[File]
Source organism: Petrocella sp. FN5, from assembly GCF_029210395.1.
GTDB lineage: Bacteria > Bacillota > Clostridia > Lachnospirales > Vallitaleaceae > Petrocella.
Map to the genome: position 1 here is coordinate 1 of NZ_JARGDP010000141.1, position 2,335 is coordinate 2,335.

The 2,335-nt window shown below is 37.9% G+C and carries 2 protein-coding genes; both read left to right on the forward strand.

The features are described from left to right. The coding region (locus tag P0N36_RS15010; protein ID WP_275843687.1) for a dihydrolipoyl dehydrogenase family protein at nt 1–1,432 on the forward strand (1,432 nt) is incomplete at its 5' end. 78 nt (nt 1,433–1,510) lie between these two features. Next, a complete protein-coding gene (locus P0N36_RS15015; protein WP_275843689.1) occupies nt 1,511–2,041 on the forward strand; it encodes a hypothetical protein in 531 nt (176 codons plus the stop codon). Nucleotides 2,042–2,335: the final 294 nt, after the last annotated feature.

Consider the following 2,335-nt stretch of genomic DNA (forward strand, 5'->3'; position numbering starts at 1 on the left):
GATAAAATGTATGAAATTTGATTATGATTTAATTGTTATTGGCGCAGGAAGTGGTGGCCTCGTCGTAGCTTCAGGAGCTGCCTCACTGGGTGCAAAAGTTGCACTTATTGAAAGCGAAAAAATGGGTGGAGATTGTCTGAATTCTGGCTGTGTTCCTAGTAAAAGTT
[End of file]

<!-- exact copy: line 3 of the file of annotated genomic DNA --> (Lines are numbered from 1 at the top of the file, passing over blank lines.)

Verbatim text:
Map to the genome: position 1 here is coordinate 1 of NZ_JARGDP010000141.1, position 2,335 is coordinate 2,335.